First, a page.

Inventor Says His Babel Bike Is World’s Safest
An inventor has designed a bicycle that he claims is “the world’s safest bicycle,” as Ben Coxworth reports for Gizmag. Named the Babel Bike, (pronounced “bay-bull”) it is semi-recumbent, and features a cage around the rider, Coxworth writes.
Inventor Crispin Sinclair writes on the bike’s IndieGoGo page that he came up with the idea for the Babel after a bicycle accident in which the driver of a van failed to check his mirrors and made a left turn without signaling, hitting Sinclair, who was on a bicycle. The bike was crushed, but Sinclair escaped with his life.
Overnight I came up with the idea of a safety cell for a bicycle. It would be similar to the roll cage that racing cars have, and for the first time ever on a bicycle you would be inside a safety cage and strapped in and wearing a seat belt — designed so you would be pushed away by a turning truck or bus — not crushed by it.
It took Sinclair’s Babel Bike Company three years to perfect the Babel hybrid, designing “hundreds” of prototypes, Sinclair writes. “The design team tried side bars, stabilizers, foot protectors, and many other weird ideas,” he says in an IndieGogo video (shown below). The team also considered various gear systems, motors, seats, and seat belt designs. They then tested the prototype “against a 38 tonne truck,” Sinclair writes. Among many other features, the finished product has a custom-made safety seat and steel foot protectors, which “double as a gold-standard lock,” Sinclair says in the video.
Sinclair is the son of Sir Clive Sinclair, inventor of the 1980s Sinclair ZX line of home computers, the Sinclair C5 electric vehicle, and the tiny folding A-Bike, Coxworth writes. Sir Clive Sinclair also invented a partly enclosed electric bike called the X-1, which did not reach production. Crispin Sinclair used the X-1 as a starting point for the Babel Bike, Coxworth writes.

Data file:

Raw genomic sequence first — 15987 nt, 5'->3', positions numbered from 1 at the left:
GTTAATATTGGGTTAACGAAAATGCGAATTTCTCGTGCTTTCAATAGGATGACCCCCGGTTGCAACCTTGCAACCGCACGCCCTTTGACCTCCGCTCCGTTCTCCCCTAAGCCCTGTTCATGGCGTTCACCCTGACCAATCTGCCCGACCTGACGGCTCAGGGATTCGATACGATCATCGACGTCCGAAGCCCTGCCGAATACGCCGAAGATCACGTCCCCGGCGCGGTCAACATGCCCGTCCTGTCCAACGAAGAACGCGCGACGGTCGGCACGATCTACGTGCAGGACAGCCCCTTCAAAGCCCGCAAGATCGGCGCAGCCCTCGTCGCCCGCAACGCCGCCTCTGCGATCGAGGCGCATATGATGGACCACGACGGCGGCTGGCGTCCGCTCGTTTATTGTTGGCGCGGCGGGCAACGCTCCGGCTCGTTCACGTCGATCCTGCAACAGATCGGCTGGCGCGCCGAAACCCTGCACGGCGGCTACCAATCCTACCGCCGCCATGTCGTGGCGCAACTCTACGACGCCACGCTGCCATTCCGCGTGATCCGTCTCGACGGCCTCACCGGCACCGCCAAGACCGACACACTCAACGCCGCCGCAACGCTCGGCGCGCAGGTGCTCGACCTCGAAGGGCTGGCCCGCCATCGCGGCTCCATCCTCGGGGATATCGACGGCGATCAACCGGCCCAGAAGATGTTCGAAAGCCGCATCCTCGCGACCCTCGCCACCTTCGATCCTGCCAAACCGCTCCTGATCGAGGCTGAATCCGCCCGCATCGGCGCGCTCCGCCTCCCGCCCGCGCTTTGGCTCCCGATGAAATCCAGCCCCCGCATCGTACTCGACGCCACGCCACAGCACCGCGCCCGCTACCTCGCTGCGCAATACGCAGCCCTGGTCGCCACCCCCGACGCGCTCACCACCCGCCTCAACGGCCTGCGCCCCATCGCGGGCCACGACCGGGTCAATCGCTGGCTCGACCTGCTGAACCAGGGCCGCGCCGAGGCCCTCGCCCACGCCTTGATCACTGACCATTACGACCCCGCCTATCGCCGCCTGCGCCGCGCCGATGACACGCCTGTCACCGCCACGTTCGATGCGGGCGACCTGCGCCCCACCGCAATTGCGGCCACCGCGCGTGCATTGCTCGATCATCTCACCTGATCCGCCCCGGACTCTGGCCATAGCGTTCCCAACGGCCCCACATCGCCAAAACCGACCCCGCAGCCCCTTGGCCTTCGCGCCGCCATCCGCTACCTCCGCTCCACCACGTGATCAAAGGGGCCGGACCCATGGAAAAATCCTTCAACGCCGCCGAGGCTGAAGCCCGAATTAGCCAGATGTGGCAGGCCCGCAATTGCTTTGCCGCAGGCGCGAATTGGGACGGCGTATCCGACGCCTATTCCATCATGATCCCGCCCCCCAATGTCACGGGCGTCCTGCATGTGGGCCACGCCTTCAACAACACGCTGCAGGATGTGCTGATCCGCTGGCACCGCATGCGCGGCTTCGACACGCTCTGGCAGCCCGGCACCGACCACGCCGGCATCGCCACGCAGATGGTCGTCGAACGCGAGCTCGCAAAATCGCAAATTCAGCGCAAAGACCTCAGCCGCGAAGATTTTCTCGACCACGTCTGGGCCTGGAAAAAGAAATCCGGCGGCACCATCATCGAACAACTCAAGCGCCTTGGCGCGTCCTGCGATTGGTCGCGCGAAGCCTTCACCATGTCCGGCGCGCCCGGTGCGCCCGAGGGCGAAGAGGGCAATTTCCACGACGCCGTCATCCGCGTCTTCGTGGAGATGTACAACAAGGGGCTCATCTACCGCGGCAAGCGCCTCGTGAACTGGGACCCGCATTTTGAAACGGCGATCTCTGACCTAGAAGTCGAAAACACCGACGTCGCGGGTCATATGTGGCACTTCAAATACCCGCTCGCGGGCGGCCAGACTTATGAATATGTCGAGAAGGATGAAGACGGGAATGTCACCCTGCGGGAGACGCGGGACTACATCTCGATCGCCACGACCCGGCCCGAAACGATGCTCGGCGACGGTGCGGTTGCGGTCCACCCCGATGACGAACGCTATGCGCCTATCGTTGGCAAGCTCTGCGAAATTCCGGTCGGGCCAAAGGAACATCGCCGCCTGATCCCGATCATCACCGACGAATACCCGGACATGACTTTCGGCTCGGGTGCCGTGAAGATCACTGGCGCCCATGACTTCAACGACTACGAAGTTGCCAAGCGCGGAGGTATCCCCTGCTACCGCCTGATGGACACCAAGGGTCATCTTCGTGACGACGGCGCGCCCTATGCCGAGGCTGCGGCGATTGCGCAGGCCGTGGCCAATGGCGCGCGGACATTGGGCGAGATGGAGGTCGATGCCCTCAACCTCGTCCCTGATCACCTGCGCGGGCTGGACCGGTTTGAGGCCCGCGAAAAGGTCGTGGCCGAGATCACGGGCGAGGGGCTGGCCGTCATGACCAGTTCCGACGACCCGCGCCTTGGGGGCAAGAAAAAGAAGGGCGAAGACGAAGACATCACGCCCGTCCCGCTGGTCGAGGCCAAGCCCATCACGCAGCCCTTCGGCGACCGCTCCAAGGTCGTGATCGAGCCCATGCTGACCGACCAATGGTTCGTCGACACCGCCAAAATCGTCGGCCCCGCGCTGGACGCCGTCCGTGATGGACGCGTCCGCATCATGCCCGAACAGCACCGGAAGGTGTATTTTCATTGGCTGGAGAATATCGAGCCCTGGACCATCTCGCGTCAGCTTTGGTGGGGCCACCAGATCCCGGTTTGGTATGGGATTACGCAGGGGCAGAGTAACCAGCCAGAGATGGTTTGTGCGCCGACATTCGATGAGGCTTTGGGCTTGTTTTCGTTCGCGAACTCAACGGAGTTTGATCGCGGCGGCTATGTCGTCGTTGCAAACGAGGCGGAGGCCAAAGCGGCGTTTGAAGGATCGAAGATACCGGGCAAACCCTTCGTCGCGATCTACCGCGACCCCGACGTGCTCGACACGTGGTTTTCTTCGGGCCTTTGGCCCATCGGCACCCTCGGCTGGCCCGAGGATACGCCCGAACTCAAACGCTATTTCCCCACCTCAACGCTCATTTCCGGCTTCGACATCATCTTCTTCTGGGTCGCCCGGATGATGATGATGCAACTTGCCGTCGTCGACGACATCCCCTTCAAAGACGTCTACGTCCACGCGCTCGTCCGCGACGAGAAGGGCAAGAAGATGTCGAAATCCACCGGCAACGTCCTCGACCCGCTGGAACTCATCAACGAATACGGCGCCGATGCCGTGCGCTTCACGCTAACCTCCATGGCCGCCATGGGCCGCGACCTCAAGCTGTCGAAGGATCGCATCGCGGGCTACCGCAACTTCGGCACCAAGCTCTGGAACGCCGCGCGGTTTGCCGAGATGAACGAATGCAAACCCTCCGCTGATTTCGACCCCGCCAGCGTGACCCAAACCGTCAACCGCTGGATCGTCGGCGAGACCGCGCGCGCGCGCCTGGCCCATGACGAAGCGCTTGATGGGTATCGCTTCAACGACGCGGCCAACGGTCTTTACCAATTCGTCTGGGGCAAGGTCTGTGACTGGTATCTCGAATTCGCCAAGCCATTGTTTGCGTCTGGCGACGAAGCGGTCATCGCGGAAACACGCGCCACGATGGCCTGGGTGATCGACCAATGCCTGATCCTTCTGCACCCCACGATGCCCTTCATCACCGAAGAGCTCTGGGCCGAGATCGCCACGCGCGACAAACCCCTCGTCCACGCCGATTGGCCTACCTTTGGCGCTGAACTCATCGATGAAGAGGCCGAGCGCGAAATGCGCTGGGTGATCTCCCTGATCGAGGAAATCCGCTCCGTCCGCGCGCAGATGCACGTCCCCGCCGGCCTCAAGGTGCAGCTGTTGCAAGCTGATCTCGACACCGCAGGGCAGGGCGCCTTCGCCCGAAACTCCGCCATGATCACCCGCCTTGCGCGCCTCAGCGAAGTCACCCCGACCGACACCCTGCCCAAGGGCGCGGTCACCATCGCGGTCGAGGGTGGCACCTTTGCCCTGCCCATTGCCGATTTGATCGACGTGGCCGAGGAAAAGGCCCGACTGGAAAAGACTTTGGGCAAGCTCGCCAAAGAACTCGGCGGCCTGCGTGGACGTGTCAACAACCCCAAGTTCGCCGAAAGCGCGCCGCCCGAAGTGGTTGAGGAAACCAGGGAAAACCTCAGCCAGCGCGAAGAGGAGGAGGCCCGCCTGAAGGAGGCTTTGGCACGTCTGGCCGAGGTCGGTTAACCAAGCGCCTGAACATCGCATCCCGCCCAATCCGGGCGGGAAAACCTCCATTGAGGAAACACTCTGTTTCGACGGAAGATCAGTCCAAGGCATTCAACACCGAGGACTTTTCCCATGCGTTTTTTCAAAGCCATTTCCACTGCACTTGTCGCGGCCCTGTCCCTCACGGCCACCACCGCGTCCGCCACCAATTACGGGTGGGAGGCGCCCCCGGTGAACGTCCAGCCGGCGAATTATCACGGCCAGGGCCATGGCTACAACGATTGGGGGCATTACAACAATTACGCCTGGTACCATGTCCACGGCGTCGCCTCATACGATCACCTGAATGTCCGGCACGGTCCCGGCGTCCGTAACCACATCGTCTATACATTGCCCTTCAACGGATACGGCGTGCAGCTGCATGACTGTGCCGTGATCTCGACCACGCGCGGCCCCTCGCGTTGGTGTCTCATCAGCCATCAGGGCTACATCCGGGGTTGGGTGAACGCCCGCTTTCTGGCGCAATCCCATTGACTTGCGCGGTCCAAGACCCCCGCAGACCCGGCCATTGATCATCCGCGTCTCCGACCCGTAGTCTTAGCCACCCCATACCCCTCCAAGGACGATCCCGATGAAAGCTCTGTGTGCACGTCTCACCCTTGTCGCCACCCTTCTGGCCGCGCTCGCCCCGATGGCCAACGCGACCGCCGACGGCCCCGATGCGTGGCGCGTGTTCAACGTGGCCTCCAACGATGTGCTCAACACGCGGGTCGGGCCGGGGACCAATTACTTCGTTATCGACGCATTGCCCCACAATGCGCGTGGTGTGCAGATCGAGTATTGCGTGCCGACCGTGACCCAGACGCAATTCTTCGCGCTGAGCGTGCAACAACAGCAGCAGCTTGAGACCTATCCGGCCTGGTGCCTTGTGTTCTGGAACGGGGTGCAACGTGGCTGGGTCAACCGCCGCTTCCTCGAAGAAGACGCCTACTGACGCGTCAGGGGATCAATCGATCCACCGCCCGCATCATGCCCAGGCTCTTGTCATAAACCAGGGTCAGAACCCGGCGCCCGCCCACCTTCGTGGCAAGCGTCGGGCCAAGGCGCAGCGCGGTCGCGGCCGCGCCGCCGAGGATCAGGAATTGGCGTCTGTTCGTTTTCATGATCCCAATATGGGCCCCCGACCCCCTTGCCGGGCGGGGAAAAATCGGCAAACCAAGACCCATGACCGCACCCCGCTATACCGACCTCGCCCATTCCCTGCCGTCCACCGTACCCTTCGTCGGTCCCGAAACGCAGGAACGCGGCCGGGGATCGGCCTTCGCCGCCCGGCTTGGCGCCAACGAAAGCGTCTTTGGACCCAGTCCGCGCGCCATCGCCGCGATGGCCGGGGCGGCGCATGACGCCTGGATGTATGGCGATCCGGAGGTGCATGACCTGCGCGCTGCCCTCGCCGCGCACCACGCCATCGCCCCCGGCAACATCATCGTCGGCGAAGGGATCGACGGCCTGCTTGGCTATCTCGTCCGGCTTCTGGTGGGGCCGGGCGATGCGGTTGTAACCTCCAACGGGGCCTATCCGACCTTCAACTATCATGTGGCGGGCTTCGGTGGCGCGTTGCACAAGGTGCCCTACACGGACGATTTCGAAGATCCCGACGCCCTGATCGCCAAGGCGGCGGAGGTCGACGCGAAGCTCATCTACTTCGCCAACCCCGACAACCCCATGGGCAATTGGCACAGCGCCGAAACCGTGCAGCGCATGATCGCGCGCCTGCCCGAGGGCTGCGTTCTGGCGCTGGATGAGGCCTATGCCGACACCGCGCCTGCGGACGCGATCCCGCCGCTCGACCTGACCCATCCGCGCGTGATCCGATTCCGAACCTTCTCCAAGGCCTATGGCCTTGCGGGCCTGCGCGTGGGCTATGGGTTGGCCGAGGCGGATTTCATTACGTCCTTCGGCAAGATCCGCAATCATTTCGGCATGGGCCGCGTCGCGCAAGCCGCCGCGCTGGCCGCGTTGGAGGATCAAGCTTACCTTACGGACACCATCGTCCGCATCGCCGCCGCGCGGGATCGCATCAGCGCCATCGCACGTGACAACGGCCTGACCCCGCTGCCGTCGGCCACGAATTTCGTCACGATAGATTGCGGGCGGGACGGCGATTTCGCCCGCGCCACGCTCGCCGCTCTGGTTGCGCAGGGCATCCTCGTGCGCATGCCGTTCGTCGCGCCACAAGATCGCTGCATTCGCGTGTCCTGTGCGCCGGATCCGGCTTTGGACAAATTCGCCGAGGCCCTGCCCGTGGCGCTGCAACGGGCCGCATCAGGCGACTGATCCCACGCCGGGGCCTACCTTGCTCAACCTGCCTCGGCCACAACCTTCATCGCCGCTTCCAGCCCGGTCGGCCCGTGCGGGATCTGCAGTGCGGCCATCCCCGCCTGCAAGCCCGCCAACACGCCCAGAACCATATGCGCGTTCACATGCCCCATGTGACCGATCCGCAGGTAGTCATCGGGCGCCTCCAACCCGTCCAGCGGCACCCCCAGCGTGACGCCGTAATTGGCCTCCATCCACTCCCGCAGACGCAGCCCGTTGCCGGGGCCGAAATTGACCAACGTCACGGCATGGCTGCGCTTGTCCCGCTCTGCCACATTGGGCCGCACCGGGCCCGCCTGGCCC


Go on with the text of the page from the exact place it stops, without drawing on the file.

The X-1 was an all-electric bike (with pedals provided only for emergency use), whereas the Babel Bike is designed to be pedaled, and offers electric assistance if the rider wants that, Crispin Sinclair told Gizmag, as Coxworth writes. The Babel Bike is available without the electric option if a rider wants to pedal only, Sinclair says in the video.
A Shimano 250-watt electric assist motor with a 50- to 80-mile range provides nonpedal power to the electric version of the Babel Bike, Sinclair writes. In accord with U.S. law, it will assist at speeds of up to 20 miles per hour, he writes. (EU law has a limit of 15.5 mph, he notes.) U.S. and EU laws allow bicyclists to pedal faster, but do not allow electric motor assistance at higher speeds, Sinclair writes.
The electric Babel can be legally used by anyone age 14 and older in the United States and the European Union without a license, registration, or insurance, Sinclair says in the video. Making a pledge of £2,999 (about $4,430) in the IndieGoGo campaign will get you an electric model of the Babel Bike, as Coxworth notes. And a pledge of £1,999 ($2,950) will get you the non-electric model. The planned retail prices in the U.S. are $5,170 and $3,690, respectively, Coxworth writes.
Sinclair writes that his goal is to help put a million more bicyclists on the roads and thus take a million cars off the roads. Replacing the vehicles with Babel Bikes would reduce carbon emissions, NOx emissions, and fuel consumption, he writes. “Much more importantly,” Sinclair writes, more bicycles and fewer cars would save the lives of many people worldwide from cancer, bronchitis, and heart disease by reducing pollution. The Babel Bike would also reduce deaths and serious injuries from collisions and would boost the health of riders from the exercise alone, Sinclair writes.
Here is Sinclair talking about the Babel Bike: